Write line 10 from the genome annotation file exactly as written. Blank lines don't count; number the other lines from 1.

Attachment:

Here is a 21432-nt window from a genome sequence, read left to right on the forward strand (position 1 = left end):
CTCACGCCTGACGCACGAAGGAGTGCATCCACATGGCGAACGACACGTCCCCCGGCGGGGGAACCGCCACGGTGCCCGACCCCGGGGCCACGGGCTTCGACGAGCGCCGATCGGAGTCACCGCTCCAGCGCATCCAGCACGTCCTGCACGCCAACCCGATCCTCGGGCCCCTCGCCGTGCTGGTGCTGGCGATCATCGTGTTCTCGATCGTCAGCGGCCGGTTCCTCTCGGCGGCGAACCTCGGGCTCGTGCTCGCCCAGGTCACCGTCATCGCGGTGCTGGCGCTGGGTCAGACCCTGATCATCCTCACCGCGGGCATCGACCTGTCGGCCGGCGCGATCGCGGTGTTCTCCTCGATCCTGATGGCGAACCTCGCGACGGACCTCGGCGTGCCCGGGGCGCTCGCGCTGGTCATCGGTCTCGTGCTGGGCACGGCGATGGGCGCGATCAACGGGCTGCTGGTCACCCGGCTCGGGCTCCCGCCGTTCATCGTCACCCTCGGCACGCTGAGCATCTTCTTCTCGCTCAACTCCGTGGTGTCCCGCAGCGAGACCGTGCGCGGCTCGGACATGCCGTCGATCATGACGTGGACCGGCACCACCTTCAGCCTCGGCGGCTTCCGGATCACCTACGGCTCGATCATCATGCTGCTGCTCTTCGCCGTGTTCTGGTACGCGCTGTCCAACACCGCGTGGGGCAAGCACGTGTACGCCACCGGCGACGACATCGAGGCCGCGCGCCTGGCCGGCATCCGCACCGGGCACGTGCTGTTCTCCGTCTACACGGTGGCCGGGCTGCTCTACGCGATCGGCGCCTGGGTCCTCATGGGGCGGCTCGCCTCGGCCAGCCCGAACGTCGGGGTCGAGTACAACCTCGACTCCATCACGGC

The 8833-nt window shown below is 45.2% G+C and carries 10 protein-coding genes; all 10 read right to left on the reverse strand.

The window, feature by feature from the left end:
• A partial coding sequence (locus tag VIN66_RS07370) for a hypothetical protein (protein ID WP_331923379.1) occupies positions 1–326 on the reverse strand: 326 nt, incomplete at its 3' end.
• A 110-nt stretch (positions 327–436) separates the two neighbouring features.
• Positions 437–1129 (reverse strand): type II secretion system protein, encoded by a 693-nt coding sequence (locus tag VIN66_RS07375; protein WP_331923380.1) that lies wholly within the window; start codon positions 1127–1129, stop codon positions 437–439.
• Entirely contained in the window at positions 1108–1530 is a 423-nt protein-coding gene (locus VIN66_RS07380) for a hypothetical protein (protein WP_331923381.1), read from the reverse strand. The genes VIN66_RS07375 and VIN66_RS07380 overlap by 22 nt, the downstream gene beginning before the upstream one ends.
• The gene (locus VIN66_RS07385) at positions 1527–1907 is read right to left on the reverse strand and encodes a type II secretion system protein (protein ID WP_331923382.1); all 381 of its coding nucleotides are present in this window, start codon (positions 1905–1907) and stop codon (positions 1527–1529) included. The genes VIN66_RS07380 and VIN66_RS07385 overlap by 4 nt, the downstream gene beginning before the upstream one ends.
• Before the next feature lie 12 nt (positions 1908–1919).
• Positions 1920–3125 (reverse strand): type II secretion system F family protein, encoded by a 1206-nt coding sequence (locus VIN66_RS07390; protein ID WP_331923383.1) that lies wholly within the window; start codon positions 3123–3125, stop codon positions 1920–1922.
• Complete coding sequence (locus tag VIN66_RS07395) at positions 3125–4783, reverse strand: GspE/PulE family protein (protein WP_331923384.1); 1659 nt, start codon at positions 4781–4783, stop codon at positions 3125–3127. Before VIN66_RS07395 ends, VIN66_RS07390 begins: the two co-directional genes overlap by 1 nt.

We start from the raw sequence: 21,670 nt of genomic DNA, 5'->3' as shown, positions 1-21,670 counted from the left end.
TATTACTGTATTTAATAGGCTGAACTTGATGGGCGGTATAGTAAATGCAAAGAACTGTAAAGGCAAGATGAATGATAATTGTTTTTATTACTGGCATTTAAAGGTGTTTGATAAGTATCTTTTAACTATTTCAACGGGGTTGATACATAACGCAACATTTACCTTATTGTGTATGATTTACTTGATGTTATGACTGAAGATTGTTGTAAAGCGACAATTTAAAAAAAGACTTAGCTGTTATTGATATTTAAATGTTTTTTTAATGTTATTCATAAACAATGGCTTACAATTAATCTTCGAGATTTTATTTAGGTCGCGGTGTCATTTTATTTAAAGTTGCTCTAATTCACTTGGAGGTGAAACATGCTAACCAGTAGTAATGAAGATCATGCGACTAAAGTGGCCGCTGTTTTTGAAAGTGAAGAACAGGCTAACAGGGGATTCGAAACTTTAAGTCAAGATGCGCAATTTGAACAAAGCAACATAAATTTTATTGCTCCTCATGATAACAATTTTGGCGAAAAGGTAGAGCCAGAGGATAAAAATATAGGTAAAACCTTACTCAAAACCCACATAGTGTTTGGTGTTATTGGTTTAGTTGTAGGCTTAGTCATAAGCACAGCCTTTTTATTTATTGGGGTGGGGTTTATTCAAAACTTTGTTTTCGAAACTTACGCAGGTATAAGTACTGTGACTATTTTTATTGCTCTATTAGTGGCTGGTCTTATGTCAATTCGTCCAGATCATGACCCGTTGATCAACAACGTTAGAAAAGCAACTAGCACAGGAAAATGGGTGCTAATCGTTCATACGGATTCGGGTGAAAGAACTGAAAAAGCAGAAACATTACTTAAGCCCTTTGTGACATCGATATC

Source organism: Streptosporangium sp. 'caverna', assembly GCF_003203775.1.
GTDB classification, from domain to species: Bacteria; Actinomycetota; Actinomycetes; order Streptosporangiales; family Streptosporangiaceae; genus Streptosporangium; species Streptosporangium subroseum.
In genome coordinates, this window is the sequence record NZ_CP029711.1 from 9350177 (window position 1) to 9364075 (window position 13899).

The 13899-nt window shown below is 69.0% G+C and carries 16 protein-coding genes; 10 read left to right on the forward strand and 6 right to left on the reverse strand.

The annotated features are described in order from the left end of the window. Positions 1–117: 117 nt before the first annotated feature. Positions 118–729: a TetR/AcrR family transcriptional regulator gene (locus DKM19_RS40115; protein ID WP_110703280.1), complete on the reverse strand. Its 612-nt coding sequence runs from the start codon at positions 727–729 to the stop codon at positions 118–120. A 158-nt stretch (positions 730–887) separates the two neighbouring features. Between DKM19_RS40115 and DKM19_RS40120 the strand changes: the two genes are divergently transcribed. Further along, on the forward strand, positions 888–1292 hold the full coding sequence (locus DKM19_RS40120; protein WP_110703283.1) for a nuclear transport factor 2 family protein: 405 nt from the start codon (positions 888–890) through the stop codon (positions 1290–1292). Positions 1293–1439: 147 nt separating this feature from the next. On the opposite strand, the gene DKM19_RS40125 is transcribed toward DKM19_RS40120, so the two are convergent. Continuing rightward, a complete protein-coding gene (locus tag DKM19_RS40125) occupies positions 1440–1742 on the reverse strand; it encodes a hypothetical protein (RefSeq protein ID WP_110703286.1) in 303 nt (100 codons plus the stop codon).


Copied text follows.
• Before the next feature lie 12 nt (positions 1908–1919).